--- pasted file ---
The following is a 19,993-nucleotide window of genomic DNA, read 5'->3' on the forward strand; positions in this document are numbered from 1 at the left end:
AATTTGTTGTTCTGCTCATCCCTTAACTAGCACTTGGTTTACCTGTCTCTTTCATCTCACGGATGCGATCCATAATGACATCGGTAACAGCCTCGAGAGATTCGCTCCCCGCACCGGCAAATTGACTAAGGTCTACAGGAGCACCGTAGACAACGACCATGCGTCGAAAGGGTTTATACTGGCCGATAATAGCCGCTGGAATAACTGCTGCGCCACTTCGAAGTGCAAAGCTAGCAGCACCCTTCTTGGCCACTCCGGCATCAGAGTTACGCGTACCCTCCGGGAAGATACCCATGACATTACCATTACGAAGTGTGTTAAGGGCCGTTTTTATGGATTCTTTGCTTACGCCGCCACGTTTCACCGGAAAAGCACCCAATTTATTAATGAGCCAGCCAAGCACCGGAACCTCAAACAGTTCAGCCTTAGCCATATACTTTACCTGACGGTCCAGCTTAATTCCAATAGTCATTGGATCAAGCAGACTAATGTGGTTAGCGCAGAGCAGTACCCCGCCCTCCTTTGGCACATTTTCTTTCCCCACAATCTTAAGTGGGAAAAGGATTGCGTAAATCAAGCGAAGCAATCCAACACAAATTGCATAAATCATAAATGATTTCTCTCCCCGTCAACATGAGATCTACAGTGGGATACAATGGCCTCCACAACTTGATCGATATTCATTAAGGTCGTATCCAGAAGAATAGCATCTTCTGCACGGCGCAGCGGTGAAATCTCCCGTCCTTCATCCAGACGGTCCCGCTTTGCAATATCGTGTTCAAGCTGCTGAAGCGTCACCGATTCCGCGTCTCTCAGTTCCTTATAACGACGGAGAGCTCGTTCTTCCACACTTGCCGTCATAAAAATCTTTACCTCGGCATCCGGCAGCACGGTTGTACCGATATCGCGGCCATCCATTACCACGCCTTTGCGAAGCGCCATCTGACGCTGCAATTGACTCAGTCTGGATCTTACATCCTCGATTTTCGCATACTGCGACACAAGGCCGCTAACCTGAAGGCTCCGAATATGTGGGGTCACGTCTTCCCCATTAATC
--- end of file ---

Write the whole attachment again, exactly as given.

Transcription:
The following is a 19,993-nucleotide window of genomic DNA, read 5'->3' on the forward strand; positions in this document are numbered from 1 at the left end:
AATTTGTTGTTCTGCTCATCCCTTAACTAGCACTTGGTTTACCTGTCTCTTTCATCTCACGGATGCGATCCATAATGACATCGGTAACAGCCTCGAGAGATTCGCTCCCCGCACCGGCAAATTGACTAAGGTCTACAGGAGCACCGTAGACAACGACCATGCGTCGAAAGGGTTTATACTGGCCGATAATAGCCGCTGGAATAACTGCTGCGCCACTTCGAAGTGCAAAGCTAGCAGCACCCTTCTTGGCCACTCCGGCATCAGAGTTACGCGTACCCTCCGGGAAGATACCCATGACATTACCATTACGAAGTGTGTTAAGGGCCGTTTTTATGGATTCTTTGCTTACGCCGCCACGTTTCACCGGAAAAGCACCCAATTTATTAATGAGCCAGCCAAGCACCGGAACCTCAAACAGTTCAGCCTTAGCCATATACTTTACCTGACGGTCCAGCTTAATTCCAATAGTCATTGGATCAAGCAGACTAATGTGGTTAGCGCAGAGCAGTACCCCGCCCTCCTTTGGCACATTTTCTTTCCCCACAATCTTAAGTGGGAAAAGGATTGCGTAAATCAAGCGAAGCAATCCAACACAAATTGCATAAATCATAAATGATTTCTCTCCCCGTCAACATGAGATCTACAGTGGGATACAATGGCCTCCACAACTTGATCGATATTCATTAAGGTCGTATCCAGAAGAATAGCATCTTCTGCACGGCGCAGCGGTGAAATCTCCCGTCCTTCATCCAGACGGTCCCGCTTTGCAATATCGTGTTCAAGCTGCTGAAGCGTCACCGATTCCGCGTCTCTCAGTTCCTTATAACGACGGAGAGCTCGTTCTTCCACACTTGCCGTCATAAAAATCTTTACCTCGGCATCCGGCAGCACGGTTGTACCGATATCGCGGCCATCCATTACCACGCCTTTGCGAAGCGCCATCTGACGCTGCAATTGACTCAGTCTGGATCTTACATCCTCGATTTTCGCATACTGCGACACAAGGCCGCTAACCTGAAGGCTCCGAATATGTGGGGTCACGTCTTCCCCATTAATC